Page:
Mind Matters Natural and Artificial Intelligence News and Analysis

TagSentience (in invertebrates)

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Common Earthworm (Lumbricus Terrestris)

Evolutionary Psychologist Argues That Worms Feel Pain. But How?

Wait. Barash’s hypothesis overlooks the fact that suffering is more than an alarm system. An alarm could be going off in an empty building

A web site for fans of earthworms tackled the question recently: Yes, it is now accepted that worms feel pain – and that includes when they are cut in half. They do not anticipate pain or feel pain as an emotional response, however. They simply move in response to pain as a reflex response. They may curl up or move away, for example, from painful or negative stimuli. Aimen Mirza, “Do worms feel pain? (Can Earthworms Sense Painful Stimuli?)” at WORMMY (October 12, 2021) Possibly in line with the growing support for panpsychism in science, University of Washington evolutionary psychology professor David P. Barash, asks us to consider that worms do indeed feel pain in a deeper sense than an…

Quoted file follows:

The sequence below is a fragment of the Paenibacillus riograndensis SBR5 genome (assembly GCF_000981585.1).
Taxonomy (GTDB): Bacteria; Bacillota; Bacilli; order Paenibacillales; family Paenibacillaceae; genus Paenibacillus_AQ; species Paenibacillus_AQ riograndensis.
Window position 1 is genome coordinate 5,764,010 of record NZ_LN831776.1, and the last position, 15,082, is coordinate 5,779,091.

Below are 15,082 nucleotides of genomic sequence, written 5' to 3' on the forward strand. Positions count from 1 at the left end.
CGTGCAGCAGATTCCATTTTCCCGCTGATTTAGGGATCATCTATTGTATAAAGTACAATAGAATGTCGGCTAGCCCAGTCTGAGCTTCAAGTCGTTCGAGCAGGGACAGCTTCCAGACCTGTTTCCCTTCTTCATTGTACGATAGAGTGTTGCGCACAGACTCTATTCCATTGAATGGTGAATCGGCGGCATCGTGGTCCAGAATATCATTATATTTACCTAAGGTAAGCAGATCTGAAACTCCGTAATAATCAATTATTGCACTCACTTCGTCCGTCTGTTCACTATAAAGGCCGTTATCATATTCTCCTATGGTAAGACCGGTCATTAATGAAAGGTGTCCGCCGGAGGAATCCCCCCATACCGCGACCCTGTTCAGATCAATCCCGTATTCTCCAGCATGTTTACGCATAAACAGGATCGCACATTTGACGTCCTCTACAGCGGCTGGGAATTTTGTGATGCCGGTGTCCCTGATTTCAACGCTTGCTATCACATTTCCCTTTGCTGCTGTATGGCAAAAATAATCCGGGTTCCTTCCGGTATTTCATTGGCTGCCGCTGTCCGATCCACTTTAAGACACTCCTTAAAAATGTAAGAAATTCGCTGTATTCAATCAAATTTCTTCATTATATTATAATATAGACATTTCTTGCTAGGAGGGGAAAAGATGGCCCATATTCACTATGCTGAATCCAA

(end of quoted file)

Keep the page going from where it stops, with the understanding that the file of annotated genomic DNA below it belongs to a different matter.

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Crab close up, Cuba

How Could We Know If an Octopus or Lobster Felt Pain?

Researchers found that, when it comes to awareness, octopuses were the stars, followed by lobsters, crayfish, crabs, etc.

Some researchers, commissioned to find out, offered their wrap-up thoughts at Phys.org recently. They started applying the same standards to octopuses as are applied to mammals that are lab animals. Specifically, they used eight criteria for determining sentience — in the sense that, if you did the same thing to a dog and got the same reaction, would you assume it was pain? The results have been interesting: We found the strongest evidence for sentience in cephalopods. Octopuses were the stars. With around 170 million brain cells, they have higher brain-to-body ratios than most reptiles and fish. This allows octopuses to perform remarkable feats of learning and memory. Octopuses also behave in ways that point strongly to experiences of pain.…